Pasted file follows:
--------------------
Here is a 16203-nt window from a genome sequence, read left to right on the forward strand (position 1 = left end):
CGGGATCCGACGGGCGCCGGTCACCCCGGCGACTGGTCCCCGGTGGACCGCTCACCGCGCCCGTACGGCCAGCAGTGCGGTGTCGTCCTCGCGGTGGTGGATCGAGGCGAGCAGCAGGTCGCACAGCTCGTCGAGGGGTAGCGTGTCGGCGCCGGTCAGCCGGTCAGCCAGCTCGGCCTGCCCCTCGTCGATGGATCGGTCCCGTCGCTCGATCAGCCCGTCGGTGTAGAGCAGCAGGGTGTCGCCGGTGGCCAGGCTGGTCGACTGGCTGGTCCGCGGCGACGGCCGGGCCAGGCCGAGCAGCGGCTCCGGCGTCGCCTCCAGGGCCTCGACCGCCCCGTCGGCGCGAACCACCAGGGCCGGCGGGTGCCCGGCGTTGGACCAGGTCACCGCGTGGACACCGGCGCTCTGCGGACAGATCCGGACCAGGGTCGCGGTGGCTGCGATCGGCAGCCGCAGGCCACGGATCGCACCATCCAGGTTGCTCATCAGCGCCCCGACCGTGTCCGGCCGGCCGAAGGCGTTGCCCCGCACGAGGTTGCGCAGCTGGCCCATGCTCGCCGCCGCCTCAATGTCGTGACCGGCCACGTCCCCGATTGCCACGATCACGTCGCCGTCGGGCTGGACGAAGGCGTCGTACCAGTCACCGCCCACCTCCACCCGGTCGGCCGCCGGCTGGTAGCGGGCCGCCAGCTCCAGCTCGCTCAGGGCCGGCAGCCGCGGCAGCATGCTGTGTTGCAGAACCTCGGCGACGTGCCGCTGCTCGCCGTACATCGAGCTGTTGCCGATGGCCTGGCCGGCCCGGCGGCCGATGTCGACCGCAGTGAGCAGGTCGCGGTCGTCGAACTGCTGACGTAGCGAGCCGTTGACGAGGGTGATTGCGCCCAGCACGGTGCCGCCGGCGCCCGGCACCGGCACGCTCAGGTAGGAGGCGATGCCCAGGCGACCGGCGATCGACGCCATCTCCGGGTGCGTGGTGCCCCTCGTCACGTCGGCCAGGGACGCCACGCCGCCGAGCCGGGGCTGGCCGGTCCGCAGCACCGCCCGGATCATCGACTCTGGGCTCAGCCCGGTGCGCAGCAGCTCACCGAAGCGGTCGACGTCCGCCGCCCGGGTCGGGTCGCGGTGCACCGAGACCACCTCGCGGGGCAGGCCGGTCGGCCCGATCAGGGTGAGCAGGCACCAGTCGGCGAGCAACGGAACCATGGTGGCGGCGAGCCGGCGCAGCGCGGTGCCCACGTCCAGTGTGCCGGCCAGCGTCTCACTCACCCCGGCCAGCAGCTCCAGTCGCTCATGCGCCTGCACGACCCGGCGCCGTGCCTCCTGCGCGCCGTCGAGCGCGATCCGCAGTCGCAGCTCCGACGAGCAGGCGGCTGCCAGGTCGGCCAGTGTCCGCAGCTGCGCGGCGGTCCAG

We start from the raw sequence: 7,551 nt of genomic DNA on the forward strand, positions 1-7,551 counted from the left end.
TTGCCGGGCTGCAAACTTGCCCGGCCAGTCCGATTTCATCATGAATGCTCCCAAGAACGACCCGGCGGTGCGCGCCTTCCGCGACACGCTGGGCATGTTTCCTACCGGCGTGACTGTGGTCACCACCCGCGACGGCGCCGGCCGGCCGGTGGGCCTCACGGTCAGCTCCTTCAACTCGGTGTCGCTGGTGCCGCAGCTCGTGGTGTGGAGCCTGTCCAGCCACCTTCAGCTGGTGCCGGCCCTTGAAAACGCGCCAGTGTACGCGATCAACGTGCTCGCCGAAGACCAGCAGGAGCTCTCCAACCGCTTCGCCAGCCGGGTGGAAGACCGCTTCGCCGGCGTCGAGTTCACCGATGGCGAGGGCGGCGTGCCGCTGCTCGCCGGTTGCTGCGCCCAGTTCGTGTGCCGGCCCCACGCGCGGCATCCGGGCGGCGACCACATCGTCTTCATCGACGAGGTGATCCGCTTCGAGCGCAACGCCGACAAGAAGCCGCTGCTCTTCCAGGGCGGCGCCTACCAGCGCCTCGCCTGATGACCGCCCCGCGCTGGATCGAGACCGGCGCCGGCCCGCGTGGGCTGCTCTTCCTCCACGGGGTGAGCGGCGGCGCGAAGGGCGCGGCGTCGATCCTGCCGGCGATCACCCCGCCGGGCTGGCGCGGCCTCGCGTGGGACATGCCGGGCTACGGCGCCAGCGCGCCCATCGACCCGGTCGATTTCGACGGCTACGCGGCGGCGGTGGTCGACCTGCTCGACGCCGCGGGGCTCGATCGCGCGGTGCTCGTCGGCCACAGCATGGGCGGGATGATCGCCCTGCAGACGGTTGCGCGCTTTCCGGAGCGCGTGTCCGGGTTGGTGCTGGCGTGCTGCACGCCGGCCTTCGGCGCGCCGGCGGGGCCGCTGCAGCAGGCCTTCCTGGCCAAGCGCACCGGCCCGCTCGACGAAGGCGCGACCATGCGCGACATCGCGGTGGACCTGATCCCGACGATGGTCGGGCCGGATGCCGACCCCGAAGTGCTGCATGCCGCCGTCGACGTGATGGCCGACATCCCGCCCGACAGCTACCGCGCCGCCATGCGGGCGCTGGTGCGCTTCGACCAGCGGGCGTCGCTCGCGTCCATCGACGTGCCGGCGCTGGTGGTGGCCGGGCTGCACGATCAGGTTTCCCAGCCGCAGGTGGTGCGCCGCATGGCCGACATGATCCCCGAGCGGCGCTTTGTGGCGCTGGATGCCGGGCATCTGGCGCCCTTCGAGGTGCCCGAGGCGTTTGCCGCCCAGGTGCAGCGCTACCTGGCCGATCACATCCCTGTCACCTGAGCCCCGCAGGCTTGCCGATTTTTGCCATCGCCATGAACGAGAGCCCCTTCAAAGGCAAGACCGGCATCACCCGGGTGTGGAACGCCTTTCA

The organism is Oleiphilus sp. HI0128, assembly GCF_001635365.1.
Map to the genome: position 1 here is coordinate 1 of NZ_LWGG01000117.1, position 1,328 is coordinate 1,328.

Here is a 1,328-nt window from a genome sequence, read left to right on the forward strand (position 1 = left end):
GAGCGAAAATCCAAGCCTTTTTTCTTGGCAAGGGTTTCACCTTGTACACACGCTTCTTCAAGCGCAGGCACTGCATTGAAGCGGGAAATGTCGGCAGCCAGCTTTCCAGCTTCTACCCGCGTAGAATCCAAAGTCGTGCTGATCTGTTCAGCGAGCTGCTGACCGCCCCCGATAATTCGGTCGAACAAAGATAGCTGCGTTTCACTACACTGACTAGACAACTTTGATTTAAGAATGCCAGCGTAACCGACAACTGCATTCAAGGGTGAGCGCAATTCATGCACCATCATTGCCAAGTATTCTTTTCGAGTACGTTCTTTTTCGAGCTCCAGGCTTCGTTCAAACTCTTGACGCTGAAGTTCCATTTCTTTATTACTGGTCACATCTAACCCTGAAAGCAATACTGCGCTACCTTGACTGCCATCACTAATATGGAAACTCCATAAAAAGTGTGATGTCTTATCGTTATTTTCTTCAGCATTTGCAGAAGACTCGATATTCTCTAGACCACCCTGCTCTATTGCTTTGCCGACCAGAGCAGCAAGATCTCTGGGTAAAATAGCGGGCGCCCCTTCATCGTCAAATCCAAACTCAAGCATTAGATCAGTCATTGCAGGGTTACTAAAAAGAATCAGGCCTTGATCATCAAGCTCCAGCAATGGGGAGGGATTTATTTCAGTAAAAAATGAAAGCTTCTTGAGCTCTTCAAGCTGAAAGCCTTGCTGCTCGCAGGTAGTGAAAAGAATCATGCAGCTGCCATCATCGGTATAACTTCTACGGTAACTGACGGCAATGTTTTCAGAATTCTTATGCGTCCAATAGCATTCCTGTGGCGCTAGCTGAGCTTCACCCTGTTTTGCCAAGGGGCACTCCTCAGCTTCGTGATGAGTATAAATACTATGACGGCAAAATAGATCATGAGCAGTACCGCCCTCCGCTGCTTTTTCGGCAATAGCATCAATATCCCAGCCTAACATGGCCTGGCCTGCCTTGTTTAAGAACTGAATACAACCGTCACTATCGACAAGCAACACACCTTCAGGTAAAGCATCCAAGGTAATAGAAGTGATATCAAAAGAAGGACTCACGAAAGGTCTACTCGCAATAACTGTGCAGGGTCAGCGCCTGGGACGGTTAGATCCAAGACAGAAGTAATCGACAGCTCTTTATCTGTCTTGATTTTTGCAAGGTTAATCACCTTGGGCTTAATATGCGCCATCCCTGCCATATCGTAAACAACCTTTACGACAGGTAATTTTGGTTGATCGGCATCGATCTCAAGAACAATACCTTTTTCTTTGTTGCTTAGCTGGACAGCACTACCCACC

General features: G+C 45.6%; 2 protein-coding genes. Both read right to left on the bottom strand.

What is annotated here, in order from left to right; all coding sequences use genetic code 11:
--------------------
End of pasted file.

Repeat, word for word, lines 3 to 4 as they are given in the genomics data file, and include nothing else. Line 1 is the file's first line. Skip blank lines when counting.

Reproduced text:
We start from the raw sequence: 7,551 nt of genomic DNA on the forward strand, positions 1-7,551 counted from the left end.
TTGCCGGGCTGCAAACTTGCCCGGCCAGTCCGATTTCATCATGAATGCTCCCAAGAACGACCCGGCGGTGCGCGCCTTCCGCGACACGCTGGGCATGTTTCCTACCGGCGTGACTGTGGTCACCACCCGCGACGGCGCCGGCCGGCCGGTGGGCCTCACGGTCAGCTCCTTCAACTCGGTGTCGCTGGTGCCGCAGCTCGTGGTGTGGAGCCTGTCCAGCCACCTTCAGCTGGTGCCGGCCCTTGAAAACGCGCCAGTGTACGCGATCAACGTGCTCGCCGAAGACCAGCAGGAGCTCTCCAACCGCTTCGCCAGCCGGGTGGAAGACCGCTTCGCCGGCGTCGAGTTCACCGATGGCGAGGGCGGCGTGCCGCTGCTCGCCGGTTGCTGCGCCCAGTTCGTGTGCCGGCCCCACGCGCGGCATCCGGGCGGCGACCACATCGTCTTCATCGACGAGGTGATCCGCTTCGAGCGCAACGCCGACAAGAAGCCGCTGCTCTTCCAGGGCGGCGCCTACCAGCGCCTCGCCTGATGACCGCCCCGCGCTGGATCGAGACCGGCGCCGGCCCGCGTGGGCTGCTCTTCCTCCACGGGGTGAGCGGCGGCGCGAAGGGCGCGGCGTCGATCCTGCCGGCGATCACCCCGCCGGGCTGGCGCGGCCTCGCGTGGGACATGCCGGGCTACGGCGCCAGCGCGCCCATCGACCCGGTCGATTTCGACGGCTACGCGGCGGCGGTGGTCGACCTGCTCGACGCCGCGGGGCTCGATCGCGCGGTGCTCGTCGGCCACAGCATGGGCGGGATGATCGCCCTGCAGACGGTTGCGCGCTTTCCGGAGCGCGTGTCCGGGTTGGTGCTGGCGTGCTGCACGCCGGCCTTCGGCGCGCCGGCGGGGCCGCTGCAGCAGGCCTTCCTGGCCAAGCGCACCGGCCCGCTCGACGAAGGCGCGACCATGCGCGACATCGCGGTGGACCTGATCCCGACGATGGTCGGGCCGGATGCCGACCCCGAAGTGCTGCATGCCGCCGTCGACGTGATGGCCGACATCCCGCCCGACAGCTACCGCGCCGCCATGCGGGCGCTGGTGCGCTTCGACCAGCGGGCGTCGCTCGCGTCCATCGACGTGCCGGCGCTGGTGGTGGCCGGGCTGCACGATCAGGTTTCCCAGCCGCAGGTGGTGCGCCGCATGGCCGACATGATCCCCGAGCGGCGCTTTGTGGCGCTGGATGCCGGGCATCTGGCGCCCTTCGAGGTGCCCGAGGCGTTTGCCGCCCAGGTGCAGCGCTACCTGGCCGATCACATCCCTGTCACCTGAGCCCCGCAGGCTTGCCGATTTTTGCCATCGCCATGAACGAGAGCCCCTTCAAAGGCAAGACCGGCATCACCCGGGTGTGGAACGCCTTTCA